We ask for donations here just twice a year, and this is one of those times. So, before you hit the "close" button on this box, would you consider a donation to keep Hymnary.org going? Even small amounts help, and they also let us know you're behind us and support what we do.

Last month, our Hymnary website had almost 1 million visitors from around the world: people like you who love hymns. To serve our users well takes money, and we have limited sources of revenue. This fund drive is one such source.

You can make your tax-deductible contribution by sending a check to Hymnary.org at 3201 Burton SE, Grand Rapids, MI 49546, or you can click the Donate button below. From the entire Hymnary.org team, our grateful thanks.

At length the wished for spring is come

At length the wished for spring is come

Author: John Newton
Published in 5 hymnals

Representative Text

1 At length the wished for spring is come;
How altered is the scene!
The trees and shrubs are dressed in bloom,
The earth arrayed in green.

2 I see my Savior from on high,
Break through the clouds and shine!
No creature now more blest than I,
No song more loud than mine.

3 Thy word does all my hope revive,
It overcomes my foes;
It makes my languid graces thrive,
And blossom like a rose.

4 Dear Lord, a monument I stand,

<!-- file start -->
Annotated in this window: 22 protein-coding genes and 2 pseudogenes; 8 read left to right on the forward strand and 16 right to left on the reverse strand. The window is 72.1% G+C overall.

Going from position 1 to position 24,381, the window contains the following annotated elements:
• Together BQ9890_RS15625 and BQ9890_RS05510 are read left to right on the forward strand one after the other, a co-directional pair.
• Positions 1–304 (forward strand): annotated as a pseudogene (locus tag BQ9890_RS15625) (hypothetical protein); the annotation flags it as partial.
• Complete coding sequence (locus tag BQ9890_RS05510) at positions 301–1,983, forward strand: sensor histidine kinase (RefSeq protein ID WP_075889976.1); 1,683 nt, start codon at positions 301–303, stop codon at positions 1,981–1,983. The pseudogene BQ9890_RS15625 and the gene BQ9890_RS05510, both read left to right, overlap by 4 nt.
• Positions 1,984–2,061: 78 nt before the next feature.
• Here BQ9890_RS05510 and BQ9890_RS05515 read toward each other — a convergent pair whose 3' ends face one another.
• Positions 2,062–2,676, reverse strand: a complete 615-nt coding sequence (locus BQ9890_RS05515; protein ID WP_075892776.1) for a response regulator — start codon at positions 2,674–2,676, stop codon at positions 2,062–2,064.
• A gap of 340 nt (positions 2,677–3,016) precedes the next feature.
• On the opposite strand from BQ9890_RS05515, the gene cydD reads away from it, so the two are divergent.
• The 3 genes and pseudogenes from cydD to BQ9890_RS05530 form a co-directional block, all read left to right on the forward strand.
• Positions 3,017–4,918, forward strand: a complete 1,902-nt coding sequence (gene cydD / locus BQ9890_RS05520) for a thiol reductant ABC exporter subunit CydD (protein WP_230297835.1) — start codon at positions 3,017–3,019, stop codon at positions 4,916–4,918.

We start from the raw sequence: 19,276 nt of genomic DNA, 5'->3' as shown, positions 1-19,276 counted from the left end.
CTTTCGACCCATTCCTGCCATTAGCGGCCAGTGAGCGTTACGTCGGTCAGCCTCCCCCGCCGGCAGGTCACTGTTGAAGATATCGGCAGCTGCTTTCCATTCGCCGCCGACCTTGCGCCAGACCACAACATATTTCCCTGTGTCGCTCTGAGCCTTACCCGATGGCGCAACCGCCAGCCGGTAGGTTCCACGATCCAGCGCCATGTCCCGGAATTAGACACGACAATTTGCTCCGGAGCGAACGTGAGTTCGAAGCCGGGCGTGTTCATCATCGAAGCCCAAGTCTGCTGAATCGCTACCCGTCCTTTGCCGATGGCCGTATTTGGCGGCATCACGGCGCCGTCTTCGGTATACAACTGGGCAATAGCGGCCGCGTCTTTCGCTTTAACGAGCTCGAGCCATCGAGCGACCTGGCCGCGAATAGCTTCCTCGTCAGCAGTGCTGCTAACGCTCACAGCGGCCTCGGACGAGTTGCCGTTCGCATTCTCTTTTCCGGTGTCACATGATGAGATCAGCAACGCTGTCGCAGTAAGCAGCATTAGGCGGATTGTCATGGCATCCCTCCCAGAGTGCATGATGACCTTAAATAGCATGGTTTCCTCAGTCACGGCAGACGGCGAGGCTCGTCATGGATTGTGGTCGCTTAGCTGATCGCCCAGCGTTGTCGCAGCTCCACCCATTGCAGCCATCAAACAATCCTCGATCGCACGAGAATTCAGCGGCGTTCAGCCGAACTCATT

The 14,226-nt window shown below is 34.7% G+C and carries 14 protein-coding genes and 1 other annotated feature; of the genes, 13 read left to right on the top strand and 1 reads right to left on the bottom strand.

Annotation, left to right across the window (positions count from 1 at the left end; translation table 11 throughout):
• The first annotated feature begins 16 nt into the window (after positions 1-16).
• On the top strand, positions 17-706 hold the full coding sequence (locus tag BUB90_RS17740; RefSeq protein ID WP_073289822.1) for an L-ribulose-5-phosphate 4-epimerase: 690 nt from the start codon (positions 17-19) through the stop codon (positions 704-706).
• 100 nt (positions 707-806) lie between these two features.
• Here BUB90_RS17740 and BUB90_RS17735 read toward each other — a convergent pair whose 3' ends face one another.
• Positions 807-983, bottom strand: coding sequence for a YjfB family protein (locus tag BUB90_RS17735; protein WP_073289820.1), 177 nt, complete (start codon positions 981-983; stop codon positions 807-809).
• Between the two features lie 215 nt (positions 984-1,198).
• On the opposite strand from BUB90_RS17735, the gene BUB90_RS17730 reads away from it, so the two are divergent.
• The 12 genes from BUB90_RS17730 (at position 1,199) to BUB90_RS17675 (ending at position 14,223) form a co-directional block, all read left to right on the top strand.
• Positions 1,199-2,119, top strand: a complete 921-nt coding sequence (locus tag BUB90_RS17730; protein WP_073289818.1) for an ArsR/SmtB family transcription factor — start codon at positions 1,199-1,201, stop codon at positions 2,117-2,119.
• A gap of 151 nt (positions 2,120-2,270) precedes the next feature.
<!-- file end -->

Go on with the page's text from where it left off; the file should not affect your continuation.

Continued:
Of what thy grace can do,
Uphold me by thy gracious hand,
Each changing season through.

The Hartford Selection of Hymns from the most approved authors, 1799

Author: John Newton

John Newton (b. London, England, 1725; d. London, 1807) was born into a Christian home, but his godly mother died when he was seven, and he joined his father at sea when he was eleven. His licentious and tumul¬≠tuous sailing life included a flogging for attempted desertion from the Royal Navy and captivity by a slave trader in West Africa. After his escape he himself became the captain of a slave ship. Several factors contributed to Newton's conversion: a near-drowning in 1748, the piety of his friend Mary Catlett, (whom he married in 1750), and his reading of Thomas √† Kempis' Imitation of Christ. In 1754 he gave up the slave trade and, in association with William Wilberforce, eventually became an ardent abolitionist. After becoming a tide… Go to person page >

Text Information

First Line: At length the wished for spring is come
Author: John Newton
Language: English
Copyright: Public Domain



Instances (1 - 5 of 5)
Page Scan

Hymns for Family Worship, with Prayers for Every Day in the Week (2nd ed.) #105

TextPage Scan

The Hartford Selection of Hymns from the Most Approved Authors #CCCXI

TextPage Scan

The Hartford Selection of Hymns #CCCXI

Suggestions or corrections? Contact us


It looks like you are using an ad-blocker. Ad revenue helps keep us running. Please consider white-listing Hymnary.org or subscribing to eliminate ads entirely and help support Hymnary.org.